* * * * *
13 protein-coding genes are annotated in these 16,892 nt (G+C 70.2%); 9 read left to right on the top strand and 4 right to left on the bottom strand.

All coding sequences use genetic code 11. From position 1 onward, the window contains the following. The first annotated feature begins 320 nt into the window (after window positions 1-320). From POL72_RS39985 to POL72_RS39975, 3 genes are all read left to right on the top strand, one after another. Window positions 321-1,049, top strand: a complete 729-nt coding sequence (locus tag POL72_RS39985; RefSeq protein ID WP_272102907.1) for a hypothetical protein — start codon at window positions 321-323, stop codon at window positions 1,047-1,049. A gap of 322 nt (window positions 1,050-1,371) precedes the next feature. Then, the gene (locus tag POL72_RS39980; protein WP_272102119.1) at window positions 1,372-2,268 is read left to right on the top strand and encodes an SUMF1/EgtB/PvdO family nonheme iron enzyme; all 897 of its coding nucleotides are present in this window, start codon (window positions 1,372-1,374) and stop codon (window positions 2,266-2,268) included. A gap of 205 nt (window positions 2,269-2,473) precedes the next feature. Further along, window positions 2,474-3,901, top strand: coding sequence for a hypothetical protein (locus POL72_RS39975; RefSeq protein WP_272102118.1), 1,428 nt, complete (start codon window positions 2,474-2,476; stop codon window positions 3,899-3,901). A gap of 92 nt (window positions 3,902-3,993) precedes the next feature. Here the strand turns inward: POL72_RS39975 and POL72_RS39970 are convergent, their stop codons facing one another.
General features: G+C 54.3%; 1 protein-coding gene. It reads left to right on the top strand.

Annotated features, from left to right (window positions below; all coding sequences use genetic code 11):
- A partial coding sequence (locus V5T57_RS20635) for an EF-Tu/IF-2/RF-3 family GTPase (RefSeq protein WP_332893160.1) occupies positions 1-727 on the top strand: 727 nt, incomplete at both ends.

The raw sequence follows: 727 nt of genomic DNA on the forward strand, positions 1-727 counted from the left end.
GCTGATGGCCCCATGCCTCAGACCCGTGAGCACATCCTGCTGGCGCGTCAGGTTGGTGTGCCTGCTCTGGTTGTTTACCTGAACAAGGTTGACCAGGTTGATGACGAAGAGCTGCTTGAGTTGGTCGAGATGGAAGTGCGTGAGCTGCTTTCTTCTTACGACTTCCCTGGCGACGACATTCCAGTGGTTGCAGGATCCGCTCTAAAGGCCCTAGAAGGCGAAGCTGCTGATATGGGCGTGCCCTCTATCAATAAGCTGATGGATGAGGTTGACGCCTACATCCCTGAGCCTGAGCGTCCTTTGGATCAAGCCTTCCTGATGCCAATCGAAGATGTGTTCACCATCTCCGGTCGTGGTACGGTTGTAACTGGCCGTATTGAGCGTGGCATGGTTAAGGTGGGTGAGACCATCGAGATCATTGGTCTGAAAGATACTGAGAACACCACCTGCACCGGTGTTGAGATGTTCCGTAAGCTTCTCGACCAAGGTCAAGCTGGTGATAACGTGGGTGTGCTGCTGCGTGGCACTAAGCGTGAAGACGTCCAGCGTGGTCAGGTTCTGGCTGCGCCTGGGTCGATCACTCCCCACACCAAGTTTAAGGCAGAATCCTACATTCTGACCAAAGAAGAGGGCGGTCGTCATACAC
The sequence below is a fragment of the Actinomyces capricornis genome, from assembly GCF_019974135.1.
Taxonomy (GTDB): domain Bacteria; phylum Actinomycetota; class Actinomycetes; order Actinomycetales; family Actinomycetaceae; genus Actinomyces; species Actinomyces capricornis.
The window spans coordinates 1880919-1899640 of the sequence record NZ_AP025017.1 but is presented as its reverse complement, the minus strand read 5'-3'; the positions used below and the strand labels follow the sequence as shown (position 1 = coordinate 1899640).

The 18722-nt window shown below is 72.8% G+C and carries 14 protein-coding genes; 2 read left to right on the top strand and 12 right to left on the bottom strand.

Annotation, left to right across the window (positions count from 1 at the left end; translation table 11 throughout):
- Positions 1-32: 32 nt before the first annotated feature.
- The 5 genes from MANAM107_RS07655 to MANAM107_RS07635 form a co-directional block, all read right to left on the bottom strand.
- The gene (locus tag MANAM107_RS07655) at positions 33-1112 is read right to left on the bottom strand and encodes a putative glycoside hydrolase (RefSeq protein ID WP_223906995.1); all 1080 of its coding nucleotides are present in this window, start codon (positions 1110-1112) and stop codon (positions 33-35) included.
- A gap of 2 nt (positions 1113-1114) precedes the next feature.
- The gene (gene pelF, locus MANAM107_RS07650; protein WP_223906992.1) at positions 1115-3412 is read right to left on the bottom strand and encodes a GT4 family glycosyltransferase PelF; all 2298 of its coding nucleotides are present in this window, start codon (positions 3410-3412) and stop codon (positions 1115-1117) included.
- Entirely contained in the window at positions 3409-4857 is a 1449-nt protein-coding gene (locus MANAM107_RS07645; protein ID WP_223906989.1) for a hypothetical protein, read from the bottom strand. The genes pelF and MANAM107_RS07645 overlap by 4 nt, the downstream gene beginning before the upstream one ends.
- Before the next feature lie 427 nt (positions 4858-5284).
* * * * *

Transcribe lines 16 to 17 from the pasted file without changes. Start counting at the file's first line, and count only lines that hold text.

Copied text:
- A gap of 2 nt (positions 1113-1114) precedes the next feature.
- The gene (gene pelF, locus MANAM107_RS07650; protein WP_223906992.1) at positions 1115-3412 is read right to left on the bottom strand and encodes a GT4 family glycosyltransferase PelF; all 2298 of its coding nucleotides are present in this window, start codon (positions 3410-3412) and stop codon (positions 1115-1117) included.